• i know one company from Seattle that make teabag plastic free. The company name is TeaVert
      They are using birch and create a bag like origami without glue or staples.

    • Good work! Whether we drink tea with teabags or not, it’s such a wasteful use of plastic – and so unnecessary! Thanks for joining us! : )

  2. If you don’t like tea, perhaps you like coffee from coffee-pads, the round pads are the same as the round teabags; to glue the two layers together, they usually use plastic.
    If you use loose tea for one cup, where do you put the loose tea in, in a tea-egg or a filter paper (I’m not sure, if there istn’t plastic inside???) If the leafs of the loose tea are too tiny they fall through the tea-egg and collect on the ground of the mug — arrrgh, that is bad with black tea!

    • Hi Suzanne, thanks for your comment. I only drink coffee from coffee beans that I grind myself – it’s the only way! I use a tea ball with a fine mesh or a teapot (it’s a one cup pot) and a tea strainer that is also very fine. No bits of tea in the bottom of the cup for me! : )

    • Yes, it’s mysterious because in the 2010 report it said Jacksons of Piccadilly were plastic-free, yet Twinings aren’t…and they are the same company! Will be interested to hear what they have to say…

      • They havent replied so Ill tweet them…I like my tea so hopefully they are plastic free. I got jipped yesterday buying loose tea (billy tea brand) that I thought was just loose in the box and also Natures Cuppa organic tea bags clearly state they have only unbleached paper in the tea bags (which is good) but then still come in plastic wrapping inside the outer box…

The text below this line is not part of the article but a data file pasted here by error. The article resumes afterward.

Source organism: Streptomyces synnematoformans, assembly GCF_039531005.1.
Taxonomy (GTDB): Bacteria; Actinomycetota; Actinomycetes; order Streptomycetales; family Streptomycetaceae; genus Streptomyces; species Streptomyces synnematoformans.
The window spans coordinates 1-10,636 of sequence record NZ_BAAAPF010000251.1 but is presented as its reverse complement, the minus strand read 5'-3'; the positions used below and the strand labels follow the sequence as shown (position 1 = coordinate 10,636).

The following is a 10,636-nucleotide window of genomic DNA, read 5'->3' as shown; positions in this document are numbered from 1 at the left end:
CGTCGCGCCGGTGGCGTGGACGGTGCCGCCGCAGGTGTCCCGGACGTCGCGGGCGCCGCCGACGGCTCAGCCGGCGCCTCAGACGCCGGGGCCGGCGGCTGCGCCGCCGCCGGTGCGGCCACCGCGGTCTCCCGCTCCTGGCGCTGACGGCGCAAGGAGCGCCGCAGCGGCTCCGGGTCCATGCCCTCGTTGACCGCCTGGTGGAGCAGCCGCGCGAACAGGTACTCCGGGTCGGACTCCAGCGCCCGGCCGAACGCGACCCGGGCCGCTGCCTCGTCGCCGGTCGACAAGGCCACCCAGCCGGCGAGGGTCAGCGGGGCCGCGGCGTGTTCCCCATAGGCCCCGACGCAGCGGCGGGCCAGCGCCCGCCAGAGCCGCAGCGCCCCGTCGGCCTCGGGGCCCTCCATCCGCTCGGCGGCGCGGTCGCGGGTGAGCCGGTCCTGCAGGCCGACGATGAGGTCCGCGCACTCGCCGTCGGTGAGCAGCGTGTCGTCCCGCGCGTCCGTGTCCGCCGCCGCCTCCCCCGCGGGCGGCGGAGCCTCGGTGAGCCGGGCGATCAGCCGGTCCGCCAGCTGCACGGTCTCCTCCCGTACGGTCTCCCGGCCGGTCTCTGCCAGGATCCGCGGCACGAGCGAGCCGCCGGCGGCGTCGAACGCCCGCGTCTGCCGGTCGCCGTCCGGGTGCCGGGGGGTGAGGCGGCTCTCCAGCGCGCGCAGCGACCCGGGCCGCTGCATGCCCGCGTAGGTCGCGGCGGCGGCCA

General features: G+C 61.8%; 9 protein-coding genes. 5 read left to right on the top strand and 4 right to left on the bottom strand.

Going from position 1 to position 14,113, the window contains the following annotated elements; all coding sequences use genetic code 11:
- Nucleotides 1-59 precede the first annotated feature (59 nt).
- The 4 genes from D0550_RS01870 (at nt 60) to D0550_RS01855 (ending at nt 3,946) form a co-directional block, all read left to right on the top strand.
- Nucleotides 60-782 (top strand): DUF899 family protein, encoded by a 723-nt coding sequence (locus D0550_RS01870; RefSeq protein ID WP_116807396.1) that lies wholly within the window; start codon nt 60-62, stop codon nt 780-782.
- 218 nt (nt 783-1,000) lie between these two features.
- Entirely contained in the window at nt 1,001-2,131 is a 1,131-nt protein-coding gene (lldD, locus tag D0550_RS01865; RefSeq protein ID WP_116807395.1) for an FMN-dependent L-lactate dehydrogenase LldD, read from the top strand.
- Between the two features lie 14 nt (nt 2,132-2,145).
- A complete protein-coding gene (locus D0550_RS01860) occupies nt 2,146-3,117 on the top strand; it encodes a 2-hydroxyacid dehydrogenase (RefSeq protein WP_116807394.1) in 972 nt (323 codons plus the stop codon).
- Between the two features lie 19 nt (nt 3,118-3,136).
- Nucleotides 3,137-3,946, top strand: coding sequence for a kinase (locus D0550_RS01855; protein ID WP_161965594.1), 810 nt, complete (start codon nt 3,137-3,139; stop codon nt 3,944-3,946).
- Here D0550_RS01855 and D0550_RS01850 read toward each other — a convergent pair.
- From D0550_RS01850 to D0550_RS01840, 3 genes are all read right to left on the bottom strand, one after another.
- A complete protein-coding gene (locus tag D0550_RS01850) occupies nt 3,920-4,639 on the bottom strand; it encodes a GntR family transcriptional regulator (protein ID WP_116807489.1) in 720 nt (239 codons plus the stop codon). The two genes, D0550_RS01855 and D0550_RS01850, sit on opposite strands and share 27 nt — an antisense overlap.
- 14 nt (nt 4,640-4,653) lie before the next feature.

• Plastic is something that’s very hard to avoid! I hope they do get back to you, because it’s something we should know about >: (

  3. Encountered Clippers for the first time this weekend. Bought an irresistible sounding flavour of tea bags (white tea and raspberry!). Definitely yummy! But wrapped in foil and now I find out I’ve been drinking plastic infused tea. Not so yum. Have written to them!

    • That tea does sound very nice! : ) The “foil” they are wrapped in is actually plastic too. Good on you for writing to them; hopefully they will start to rethink their packaging!

  4. Hi Lindsay, I am posting a huge comment today in regard to your tea-bag challenge. I wanted to post this copy of my letter to Nerada, in Australia, in relation to plastic fibres being in their tea-bags. I thought it might be an idea to show an example of what to say to companies when thinking about drafting a letter to voice concern about ‘plastic in teabags’. I hope it helps.